Many groups of people referred to as underserved populations live within this land mass which is most of Canada. Those populations include; racial minorities, those of alternate sexual lifestyles, official language minorities, refugees, immigrants and Canada’s aboriginal populations. These underserved populations are at an even greater disadvantage if they make their home in an underserved area. (Equity in Access to Healthcare & Access to Health Services for Underserved Populations in Canada, Health Canada, 2001).
The Canada Health Act (1984) is based on the five principles of; portability, public administration, comprehensiveness, universality and accessibility. The act states that in order for Canadians to improve and maintain health that “the primary objective is to protect, promote, and restore the physical and mental well-being of residents of Canada and to facilitate reasonable access to health services without financial or other barriers” (Health Canada, 2001, p.1).
Nurses work toward meeting the goals of the Canada Health Act. Nurses working in rural and remote areas are generalists who are expected to have a broad knowledge of health problems across the lifespan. The rural nurse working to full scope of practice offers excellent acute care and overall community wellness. These nurses, often the first to see patients upon arrival in any rural or remote healthcare setting are pivotal to improving access to care. Their assessment skills, for instance, expedite immediate referral to the needed health professional in a collaborative inter-professional primary healthcare practice setting or to one outside of that setting if required.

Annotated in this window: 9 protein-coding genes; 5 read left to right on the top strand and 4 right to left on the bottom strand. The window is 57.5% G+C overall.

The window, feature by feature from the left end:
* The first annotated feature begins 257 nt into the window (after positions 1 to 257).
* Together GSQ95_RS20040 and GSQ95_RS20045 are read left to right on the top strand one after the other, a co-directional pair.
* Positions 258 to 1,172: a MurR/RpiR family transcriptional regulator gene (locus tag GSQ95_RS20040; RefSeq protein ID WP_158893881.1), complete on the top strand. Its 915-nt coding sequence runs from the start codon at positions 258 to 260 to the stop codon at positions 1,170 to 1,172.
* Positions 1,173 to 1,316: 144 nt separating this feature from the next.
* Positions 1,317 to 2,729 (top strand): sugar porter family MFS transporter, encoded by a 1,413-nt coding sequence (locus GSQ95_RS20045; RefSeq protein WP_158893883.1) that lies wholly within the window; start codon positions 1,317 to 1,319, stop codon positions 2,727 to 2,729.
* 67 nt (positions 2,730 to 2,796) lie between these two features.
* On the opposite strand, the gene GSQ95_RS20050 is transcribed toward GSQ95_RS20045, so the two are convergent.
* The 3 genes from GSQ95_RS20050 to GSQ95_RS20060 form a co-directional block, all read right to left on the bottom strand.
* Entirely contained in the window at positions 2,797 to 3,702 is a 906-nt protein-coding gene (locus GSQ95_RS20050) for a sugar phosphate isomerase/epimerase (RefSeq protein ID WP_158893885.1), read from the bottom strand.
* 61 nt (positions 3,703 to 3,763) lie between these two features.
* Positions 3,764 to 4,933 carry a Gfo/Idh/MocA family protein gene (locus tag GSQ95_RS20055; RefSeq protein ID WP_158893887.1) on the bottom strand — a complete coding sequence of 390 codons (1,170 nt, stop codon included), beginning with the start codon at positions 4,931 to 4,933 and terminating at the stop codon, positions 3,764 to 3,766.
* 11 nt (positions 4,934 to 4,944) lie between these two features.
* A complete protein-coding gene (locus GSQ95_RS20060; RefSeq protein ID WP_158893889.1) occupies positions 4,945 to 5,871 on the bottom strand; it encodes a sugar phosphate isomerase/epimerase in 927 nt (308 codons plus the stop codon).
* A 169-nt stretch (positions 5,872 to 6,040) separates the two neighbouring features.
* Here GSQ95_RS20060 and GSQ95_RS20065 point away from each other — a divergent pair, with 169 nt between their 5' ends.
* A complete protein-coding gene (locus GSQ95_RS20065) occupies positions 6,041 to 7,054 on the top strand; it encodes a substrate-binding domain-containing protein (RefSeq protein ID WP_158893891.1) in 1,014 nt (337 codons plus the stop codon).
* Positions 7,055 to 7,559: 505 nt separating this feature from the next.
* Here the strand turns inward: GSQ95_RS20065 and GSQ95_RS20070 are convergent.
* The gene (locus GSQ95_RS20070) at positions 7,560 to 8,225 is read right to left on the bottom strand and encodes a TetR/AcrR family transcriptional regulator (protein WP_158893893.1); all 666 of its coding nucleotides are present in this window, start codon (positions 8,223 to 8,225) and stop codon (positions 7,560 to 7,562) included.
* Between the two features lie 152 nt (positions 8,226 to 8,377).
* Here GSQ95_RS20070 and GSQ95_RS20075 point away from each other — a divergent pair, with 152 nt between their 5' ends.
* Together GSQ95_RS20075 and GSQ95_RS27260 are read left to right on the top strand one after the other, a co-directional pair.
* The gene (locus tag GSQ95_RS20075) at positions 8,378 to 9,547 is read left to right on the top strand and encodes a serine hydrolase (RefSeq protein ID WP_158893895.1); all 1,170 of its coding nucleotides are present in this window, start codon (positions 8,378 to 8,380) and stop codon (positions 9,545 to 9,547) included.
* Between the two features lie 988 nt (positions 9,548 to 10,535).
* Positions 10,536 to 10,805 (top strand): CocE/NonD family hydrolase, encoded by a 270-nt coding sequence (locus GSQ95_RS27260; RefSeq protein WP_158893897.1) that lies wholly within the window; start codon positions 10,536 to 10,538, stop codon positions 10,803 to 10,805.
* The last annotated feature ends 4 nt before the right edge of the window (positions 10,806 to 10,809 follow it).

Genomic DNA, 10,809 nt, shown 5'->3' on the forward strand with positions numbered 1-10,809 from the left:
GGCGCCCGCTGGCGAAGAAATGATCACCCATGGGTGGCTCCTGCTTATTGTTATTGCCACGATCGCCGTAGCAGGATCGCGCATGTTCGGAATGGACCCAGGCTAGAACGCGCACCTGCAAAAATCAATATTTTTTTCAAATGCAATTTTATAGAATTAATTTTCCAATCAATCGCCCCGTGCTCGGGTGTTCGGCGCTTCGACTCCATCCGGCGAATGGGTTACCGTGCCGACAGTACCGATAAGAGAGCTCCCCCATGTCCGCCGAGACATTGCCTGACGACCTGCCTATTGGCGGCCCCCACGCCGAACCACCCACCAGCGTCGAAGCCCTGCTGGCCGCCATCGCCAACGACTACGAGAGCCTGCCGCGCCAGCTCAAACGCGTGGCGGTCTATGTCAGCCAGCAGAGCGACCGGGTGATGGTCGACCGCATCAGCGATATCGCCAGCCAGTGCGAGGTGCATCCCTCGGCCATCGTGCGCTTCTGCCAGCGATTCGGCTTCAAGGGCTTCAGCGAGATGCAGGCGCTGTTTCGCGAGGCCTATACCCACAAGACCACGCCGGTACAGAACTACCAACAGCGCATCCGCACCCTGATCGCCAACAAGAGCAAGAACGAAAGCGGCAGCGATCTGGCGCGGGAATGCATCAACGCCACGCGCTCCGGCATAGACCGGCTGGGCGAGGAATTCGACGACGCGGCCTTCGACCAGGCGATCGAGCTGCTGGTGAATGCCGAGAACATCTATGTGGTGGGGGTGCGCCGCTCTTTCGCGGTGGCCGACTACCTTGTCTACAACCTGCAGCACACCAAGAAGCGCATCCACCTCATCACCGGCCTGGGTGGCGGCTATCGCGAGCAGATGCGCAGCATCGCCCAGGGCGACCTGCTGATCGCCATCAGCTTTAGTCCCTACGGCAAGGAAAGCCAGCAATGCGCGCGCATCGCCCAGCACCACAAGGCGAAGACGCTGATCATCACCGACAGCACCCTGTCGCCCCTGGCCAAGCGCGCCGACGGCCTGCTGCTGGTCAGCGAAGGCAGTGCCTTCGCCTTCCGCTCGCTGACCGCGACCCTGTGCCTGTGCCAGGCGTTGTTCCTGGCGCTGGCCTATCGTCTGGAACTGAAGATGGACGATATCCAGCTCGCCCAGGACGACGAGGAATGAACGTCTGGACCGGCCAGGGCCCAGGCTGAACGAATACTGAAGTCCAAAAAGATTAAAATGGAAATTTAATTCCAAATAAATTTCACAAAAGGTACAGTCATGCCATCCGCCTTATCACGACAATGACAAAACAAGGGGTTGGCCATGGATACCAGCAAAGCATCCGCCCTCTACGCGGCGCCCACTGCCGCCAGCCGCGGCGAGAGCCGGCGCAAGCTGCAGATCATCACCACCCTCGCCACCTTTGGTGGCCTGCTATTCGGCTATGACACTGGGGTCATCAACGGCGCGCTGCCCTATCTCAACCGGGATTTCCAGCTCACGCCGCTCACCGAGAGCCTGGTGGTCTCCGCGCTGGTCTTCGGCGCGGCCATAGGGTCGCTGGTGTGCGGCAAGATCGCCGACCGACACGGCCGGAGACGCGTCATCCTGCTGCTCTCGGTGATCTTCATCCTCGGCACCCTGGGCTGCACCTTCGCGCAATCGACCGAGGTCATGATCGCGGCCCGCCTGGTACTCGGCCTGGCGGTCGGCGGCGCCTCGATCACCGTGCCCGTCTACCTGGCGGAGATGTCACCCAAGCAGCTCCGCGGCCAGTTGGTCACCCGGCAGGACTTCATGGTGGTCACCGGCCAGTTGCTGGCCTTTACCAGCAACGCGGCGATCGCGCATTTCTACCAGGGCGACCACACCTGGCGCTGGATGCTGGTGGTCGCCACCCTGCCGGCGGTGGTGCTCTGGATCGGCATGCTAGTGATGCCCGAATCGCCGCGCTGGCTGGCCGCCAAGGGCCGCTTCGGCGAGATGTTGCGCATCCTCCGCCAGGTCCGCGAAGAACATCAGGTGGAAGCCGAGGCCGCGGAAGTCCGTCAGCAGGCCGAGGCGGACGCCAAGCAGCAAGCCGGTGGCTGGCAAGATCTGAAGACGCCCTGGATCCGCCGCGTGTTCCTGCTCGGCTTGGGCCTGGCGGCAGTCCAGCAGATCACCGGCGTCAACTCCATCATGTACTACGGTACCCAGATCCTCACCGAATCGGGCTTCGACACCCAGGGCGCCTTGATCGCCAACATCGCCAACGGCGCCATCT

In 1998, MacLeod, Browne and Leipert described rural and remote practice as; “based on the skills and expertise needed by practitioners who work in areas where distance, weather, limited resources and little back up shape the character of their lives and professional practice” (p.72). Bushy (2000) stated that, “Moreover, rural nurses are likely to provide care to clients across a broad age range and a variety of health problems. Nurses are usually well known and highly regarded by the community” (p.13). Rural and remote nurses work in various settings, some small and some larger. Other authors have described the fact that; rural and remote nurses are required to be able to work in any area of the hospital, work autonomously and adjust quickly to change (Bauman, Hunsberger, Blythe &Crea, 2006).
The Toward 2020: visions for Nursing report addresses the need for most health care services to be provided in the form of primary healthcare within the communities (Villeneuve & MacDonald, 2006). Evidently, the skills of the generalist practicing nurse will be very much in demand in the future as the nurses who care for these patients must be knowledgeable of healthcare problems across the lifespan.
Interest in the exciting and unique role of the rural and remote generalist nurse will be promoted with support from those responsible for the provision of healthcare, public recognition of the unique practice and the nurse’s ability to obtain adequate and ongoing continued education.
Influenza is a serious illness that disproportionately affects certain populations who have a higher risk of complications. Influenza immunization, as the most effective method of preventing the flu, allows health-care workers to protect themselves, their families and those in their care.
Have You Thought About the Social Determinants of Health?
The health of Canadians is not shaped primarily by the medical treatments they receive or the lifestyle choices they make but by the living conditions they experience. These conditions have come to be known as the social determinants of health.
The resources within this section are offered to inform your cultural awareness, competency, and safety so as to enhance your capabilities to work with your clients in addressing their health and wellness needs
Pause before you post! Exploring the Ethics of Social Media
This webinar will explore the impact that new technologies can have on patient privacy and confidentiality, patient care, professional boundaries and the reputations of nurses and the organizations in which they work.